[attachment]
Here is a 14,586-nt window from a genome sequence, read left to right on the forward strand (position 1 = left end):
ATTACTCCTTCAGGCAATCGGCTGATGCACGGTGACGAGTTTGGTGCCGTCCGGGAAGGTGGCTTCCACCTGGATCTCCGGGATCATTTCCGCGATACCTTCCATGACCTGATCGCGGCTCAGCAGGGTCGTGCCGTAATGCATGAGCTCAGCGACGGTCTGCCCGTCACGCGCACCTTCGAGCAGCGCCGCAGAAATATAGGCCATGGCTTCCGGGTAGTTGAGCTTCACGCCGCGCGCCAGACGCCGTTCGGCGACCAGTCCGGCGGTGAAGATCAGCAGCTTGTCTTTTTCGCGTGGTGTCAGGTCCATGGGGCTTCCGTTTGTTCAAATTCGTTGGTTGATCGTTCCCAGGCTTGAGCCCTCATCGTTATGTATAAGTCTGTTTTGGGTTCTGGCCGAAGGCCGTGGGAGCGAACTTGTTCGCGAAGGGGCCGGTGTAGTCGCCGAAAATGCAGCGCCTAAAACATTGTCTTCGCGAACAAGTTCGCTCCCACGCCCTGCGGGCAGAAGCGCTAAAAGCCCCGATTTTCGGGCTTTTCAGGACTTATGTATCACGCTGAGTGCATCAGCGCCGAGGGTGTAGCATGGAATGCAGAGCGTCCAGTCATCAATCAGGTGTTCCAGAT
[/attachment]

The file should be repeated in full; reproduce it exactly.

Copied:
Here is a 14,586-nt window from a genome sequence, read left to right on the forward strand (position 1 = left end):
ATTACTCCTTCAGGCAATCGGCTGATGCACGGTGACGAGTTTGGTGCCGTCCGGGAAGGTGGCTTCCACCTGGATCTCCGGGATCATTTCCGCGATACCTTCCATGACCTGATCGCGGCTCAGCAGGGTCGTGCCGTAATGCATGAGCTCAGCGACGGTCTGCCCGTCACGCGCACCTTCGAGCAGCGCCGCAGAAATATAGGCCATGGCTTCCGGGTAGTTGAGCTTCACGCCGCGCGCCAGACGCCGTTCGGCGACCAGTCCGGCGGTGAAGATCAGCAGCTTGTCTTTTTCGCGTGGTGTCAGGTCCATGGGGCTTCCGTTTGTTCAAATTCGTTGGTTGATCGTTCCCAGGCTTGAGCCCTCATCGTTATGTATAAGTCTGTTTTGGGTTCTGGCCGAAGGCCGTGGGAGCGAACTTGTTCGCGAAGGGGCCGGTGTAGTCGCCGAAAATGCAGCGCCTAAAACATTGTCTTCGCGAACAAGTTCGCTCCCACGCCCTGCGGGCAGAAGCGCTAAAAGCCCCGATTTTCGGGCTTTTCAGGACTTATGTATCACGCTGAGTGCATCAGCGCCGAGGGTGTAGCATGGAATGCAGAGCGTCCAGTCATCAATCAGGTGTTCCAGAT